Seraphine Mayes and her twin brother Danny were born in the middle of summer at their family’s estate on the Norfolk coast. Within hours of their birth, their mother threw herself from the cliffs, the au pair fled, and the village thrilled with whispers of dark cloaks, changelings, and the aloof couple who drew a young nanny into their inner circle.
Now an adult, Seraphine mourns the recent death of her father. While going through his belongings, she uncovers a family photograph that raises dangerous questions. It was taken on the day the twins were born, and in the photo, their mother, surrounded by her husband and her young son, is beautifully dressed, smiling serenely, and holding just one baby.
Who is the child and what really happened that day?
One person knows the truth, if only Seraphine can find her.
What an evocative and tangled story! I absolutely love British thrillers and especially a story set in and around an old house. ‘The Au Pair’ features both Summerbourne, the family’s remote country home, and Winterbourne, the city home. Both houses, but especially Summerbourne, play key roles in this wonderfully atmospheric story.
The story is told in the first person in dual timelines. Seraphine is the twin sister of Danny and younger sister of Edwin. Laura is the nanny who cared for Edwin when he was a young child. Seraphine discovers an old family photo when she is cleaning the house after her father’s sudden death. She finds a photo that was supposedly taken on the day she was born – yet there is only one baby in the photo! Is the baby her, or Danny? And what drove their young mother to kill herself on the day of the twins’ birth?
This is quite a premise and one that is wonderfully unraveled over the course of this intelligent and moody mystery. Seraphine is determined to track down Laura, the nanny, and find out what happened on the day of her birth. She immediately stirs up old emotions and her family begs her to stop digging.
“I stare at him. Is it true? How could I have hurt him and not known about it? The hairs on my arms rise, and the air around me seems to shift and relayer itself, as if Summerbourne itself is sifting through its memories.”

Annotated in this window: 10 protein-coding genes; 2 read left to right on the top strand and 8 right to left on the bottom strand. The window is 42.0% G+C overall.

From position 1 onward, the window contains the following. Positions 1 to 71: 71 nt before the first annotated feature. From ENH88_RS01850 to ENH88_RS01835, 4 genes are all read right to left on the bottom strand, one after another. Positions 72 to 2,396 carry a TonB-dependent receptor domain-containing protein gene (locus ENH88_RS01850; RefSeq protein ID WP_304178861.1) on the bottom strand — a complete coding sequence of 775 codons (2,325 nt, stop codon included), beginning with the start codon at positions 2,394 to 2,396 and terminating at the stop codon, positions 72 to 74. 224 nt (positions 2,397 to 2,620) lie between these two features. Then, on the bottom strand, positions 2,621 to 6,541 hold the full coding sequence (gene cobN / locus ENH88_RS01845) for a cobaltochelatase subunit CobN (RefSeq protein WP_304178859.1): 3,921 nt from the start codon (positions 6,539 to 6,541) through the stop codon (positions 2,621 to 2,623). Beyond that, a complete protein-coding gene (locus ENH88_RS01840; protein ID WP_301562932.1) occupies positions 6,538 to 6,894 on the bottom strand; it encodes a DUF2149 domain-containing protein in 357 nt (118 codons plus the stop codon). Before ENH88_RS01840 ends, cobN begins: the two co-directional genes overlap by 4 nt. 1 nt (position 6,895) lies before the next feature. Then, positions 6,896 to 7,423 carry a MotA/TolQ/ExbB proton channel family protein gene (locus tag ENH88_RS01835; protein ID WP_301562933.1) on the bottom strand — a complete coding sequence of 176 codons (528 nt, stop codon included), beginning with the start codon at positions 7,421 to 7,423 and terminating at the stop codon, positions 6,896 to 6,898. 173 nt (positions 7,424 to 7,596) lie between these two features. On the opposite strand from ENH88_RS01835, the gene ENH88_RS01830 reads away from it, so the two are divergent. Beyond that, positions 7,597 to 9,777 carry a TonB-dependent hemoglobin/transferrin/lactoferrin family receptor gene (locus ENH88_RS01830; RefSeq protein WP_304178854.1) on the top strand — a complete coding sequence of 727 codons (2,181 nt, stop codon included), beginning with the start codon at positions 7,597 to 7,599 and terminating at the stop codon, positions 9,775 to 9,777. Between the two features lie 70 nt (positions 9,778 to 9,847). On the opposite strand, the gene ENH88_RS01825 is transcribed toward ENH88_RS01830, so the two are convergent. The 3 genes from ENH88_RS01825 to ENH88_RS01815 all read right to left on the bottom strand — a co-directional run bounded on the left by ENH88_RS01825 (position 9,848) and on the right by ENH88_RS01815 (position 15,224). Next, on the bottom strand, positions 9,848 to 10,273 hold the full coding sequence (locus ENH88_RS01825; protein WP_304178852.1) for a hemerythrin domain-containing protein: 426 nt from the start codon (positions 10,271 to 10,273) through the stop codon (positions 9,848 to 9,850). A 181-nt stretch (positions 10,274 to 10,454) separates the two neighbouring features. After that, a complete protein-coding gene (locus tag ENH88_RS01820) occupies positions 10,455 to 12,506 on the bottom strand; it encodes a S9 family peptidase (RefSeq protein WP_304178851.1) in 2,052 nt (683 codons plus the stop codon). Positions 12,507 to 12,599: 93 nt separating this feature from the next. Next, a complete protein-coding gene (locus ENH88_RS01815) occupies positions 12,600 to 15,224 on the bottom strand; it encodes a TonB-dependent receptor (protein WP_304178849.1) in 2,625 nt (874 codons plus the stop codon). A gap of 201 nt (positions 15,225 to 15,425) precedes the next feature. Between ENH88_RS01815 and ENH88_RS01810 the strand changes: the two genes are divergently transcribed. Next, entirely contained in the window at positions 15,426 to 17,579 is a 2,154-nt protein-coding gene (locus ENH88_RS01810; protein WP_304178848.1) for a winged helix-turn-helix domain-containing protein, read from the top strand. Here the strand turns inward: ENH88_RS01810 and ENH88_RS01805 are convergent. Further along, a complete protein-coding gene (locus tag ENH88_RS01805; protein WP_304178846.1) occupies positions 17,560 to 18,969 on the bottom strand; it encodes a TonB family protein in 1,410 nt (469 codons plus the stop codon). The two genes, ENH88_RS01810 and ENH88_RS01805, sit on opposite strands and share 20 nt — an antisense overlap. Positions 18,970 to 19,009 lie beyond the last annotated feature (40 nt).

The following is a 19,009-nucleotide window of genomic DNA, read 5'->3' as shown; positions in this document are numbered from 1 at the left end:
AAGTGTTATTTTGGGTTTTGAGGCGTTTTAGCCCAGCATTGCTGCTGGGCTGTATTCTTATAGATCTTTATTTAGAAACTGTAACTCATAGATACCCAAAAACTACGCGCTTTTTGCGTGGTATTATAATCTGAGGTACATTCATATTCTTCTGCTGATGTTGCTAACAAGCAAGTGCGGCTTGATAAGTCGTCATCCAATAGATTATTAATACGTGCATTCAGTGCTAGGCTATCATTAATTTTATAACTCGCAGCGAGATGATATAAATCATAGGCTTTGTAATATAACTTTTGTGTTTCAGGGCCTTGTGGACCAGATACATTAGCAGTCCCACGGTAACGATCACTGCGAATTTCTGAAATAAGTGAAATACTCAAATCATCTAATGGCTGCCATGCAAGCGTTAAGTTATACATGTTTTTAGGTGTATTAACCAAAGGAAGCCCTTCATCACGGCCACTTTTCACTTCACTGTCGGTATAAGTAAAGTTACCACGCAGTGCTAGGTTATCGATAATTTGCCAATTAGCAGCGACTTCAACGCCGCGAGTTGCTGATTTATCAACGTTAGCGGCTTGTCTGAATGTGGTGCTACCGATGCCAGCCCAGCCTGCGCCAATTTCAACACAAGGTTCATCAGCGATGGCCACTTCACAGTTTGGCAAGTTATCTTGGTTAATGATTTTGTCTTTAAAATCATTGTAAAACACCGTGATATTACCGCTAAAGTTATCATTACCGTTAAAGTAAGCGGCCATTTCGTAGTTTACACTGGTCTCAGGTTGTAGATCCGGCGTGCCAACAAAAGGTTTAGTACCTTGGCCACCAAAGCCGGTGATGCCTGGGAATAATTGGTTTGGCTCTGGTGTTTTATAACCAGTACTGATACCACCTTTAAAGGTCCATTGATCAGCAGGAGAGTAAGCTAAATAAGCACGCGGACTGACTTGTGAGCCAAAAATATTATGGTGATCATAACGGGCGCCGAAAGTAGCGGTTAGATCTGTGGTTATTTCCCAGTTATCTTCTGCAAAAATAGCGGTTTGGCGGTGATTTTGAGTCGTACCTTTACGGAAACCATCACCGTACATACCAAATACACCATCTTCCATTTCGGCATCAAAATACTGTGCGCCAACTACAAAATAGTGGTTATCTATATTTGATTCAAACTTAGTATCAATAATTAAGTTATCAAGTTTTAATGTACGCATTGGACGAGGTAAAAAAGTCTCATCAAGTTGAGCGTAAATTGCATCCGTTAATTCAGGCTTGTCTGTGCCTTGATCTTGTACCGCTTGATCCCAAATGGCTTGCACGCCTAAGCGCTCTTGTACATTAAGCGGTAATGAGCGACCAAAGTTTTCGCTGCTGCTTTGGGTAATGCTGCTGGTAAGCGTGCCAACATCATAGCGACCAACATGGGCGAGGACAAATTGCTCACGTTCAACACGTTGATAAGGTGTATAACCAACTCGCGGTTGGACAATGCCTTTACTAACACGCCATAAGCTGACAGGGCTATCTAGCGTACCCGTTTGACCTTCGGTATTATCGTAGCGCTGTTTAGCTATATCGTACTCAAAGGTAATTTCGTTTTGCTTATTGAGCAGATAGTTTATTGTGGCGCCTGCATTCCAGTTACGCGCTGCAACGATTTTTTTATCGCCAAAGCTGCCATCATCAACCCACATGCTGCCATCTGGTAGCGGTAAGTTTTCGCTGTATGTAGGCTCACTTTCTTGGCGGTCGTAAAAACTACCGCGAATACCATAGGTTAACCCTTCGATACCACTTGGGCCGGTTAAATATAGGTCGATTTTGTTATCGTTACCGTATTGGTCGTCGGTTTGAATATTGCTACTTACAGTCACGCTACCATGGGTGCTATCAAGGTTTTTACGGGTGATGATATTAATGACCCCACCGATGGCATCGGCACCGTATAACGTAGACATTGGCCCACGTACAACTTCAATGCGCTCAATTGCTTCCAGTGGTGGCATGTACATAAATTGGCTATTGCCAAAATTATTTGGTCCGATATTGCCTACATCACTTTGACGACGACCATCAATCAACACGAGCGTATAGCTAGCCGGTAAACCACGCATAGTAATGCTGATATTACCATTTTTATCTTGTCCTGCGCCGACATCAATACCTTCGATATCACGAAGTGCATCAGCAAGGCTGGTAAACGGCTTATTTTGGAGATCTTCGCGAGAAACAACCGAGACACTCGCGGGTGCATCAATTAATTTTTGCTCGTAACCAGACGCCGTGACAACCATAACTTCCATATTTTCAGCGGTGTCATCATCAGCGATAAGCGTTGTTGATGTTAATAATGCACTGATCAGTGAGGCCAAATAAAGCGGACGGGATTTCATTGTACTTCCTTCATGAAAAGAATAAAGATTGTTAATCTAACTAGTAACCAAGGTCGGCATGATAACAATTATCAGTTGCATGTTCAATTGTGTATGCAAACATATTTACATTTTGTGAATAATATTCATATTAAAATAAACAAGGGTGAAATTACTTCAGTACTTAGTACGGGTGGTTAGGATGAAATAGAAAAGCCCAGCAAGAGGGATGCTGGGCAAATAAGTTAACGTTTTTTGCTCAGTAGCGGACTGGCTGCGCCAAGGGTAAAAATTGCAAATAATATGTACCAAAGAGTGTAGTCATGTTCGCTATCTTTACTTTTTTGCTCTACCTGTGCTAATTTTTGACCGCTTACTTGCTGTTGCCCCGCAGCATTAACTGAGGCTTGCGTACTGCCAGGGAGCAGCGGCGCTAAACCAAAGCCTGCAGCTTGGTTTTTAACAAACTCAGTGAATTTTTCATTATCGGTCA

Seraphine begins to question everything and everyone she ever thought she knew and loved. What really happened that day? Each alternating chapter leads the reader closer and closer to the truth. It is hard to tell a great story in the first person but the author does so skillfully and with rising tension. As Seraphine grows closer to discovering the truth about her family, Laura is also telling the story of the young family and the circumstances leading up to the day of the twins’ birth.
I alternated between reading this book and listening to the audio and I adored the dual narration. I love when an entire mystery revolves around one seemingly small inconsistency and that is the heart of this book. Seraphine, who had been taunted as a child for being a ‘Summerbourne Sprite’, becomes increasingly paranoid as she gets closer to the truth about her family. I was completely taken aback but the ending but fell in love with all of the characters and the gorgeous English settings. ‘The Au Pair’ is a creative book, perfectly paced and beautifully narrated. If this is the author’s first novel, I cannot wait for the next. I highly recommend this one!
“The future hovered like a boat about to raise its sail, waiting for my next words, suspended between elements, tugged by guilt and love and desperation.”
About the Author:
Emma Rous is a Cambridge University graduate who spent eighteen years working as a veterinary surgeon. She is now writing full time, and lives in Cambridgeshire with her husband and three school-age sons.